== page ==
Keys to the Past


Period Overview - Prehistoric

The First Settlers

Prehistoric stone circle at Duddo (Northumberland)
During the last Ice Age, 18,000 years ago, much of Britain was covered in a thick blanket of snow and ice and the north-east of England was an uninhabitable freezing wasteland.

However, as the glaciers melted, human settlers began to move into these unoccupied areas.

The landscape would have been cold and icy with few trees. Despite this there was enough food for the herds of reindeer and elk which lived there.

The first groups of settlers would have survived mainly by hunting these wild animals and gathering the few edible plants. It took a long while for the first early settlers to make their mark. There are only a few slight archaeological remains belonging to this Palaeolithic period. A simple flint tool has been found in the Tyne Valley at Eltringham and a small group of similar objects have been found in Teesdale.


Although the Mesolithic inhabitants of the north-east were not farmers, they changed the environment. Environmental surveys have recorded many microscopic fragments of charcoal, which suggests that people were setting fire to areas of forest. This had several purposes, including encouraging new plant growth on which deer and other animals could feed.

Despite the good evidence for what people ate and where they lived, we know very little about their inner thoughts. There are no burials at all from this period in the north-east of England, nor are there any religious sites. However, we know from other areas of Britain that some of the dead may have been buried in caves. It is thought that these societies believed in spirits related to the animals and land around them, and may have treated natural sites, such as woods, springs and boulders as holy sites.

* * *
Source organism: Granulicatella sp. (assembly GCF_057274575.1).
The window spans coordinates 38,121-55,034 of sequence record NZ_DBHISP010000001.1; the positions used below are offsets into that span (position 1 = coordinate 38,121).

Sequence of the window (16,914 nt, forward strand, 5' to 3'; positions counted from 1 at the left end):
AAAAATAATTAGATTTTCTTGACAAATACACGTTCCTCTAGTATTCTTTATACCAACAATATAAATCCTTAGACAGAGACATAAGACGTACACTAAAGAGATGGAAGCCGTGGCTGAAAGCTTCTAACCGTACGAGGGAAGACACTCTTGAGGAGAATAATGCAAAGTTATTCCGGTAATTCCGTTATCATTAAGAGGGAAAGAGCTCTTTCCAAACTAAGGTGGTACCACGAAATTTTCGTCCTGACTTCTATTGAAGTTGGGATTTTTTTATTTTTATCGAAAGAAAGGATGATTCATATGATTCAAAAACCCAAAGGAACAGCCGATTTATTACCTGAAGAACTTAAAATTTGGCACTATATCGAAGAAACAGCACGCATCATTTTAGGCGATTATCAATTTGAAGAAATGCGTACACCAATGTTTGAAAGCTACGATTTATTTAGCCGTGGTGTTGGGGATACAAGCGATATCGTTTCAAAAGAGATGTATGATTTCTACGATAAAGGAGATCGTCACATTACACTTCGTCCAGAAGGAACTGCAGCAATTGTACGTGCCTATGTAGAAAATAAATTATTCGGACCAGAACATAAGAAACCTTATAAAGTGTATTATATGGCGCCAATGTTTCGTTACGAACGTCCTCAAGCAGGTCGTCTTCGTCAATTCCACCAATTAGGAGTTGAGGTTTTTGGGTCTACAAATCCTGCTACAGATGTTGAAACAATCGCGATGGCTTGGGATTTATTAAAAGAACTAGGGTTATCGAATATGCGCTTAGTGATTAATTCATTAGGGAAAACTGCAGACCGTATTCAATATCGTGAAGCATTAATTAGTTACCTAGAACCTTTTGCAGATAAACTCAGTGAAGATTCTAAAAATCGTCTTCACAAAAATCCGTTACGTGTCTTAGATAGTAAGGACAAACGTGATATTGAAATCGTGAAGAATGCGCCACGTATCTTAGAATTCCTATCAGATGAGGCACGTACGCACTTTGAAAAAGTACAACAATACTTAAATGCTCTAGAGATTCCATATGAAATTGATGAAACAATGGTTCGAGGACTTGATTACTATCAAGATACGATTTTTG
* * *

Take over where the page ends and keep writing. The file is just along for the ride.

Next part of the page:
Bronze Age standing stone at Matfen (Northumberland)
From around 4000BC there were slow changes in life in North East England. As well as hunting and gathering it appears that people began to plant crops and to domesticate animals. It took a long time for these early farming techniques to become the main source of food, and the sea in particular remained a vital source of nourishment. This slow growth of farming led to forests being cleared more permanently to allow animals to graze and crops to be planted.

Little is known about the settlements of the Neolithic period. Few sites have been recognised, though the base of possible huts have been found at Belsay. As in the earlier period, many people may have continued to live in different places during the year, perhaps leading their herds up to higher ground during the summer and coming down from the hills when the cold winter months arrived. It is possible that some later settlements of Bronze Age date may have been built over earlier Neolithic houses.

Tools continued to be mainly made of flint and other rocks, though their shape changed. Neolithic tools were larger than the small Mesolithic microliths. Stone axes appear to have been particularly important. As well as having a practical use for clearing forests they may also have had had a religious purpose. In some areas, such as near Felton and Chollerton (Northumberland), where many such axes have been found, they may have been deliberately buried as presents for the gods. These axes were often made from stone from distant places, and were clearly greatly valued by their owners.

The importance of such objects is just one indication of the increasing time spent by Neolithic society on ritual activity. Unlike the Mesolithic period, several burial sites survive. Although Neolithic houses may have been small and simple, the stone mounds in which they buried their dead were large in size and some contained complex stone chambers in which the bodies were placed. These were not simply cemeteries, but probably had other religious purposes and seem to have been used to show the power and importance of the group who built them. A number of different types of enclosure seem to have been used as religious sites.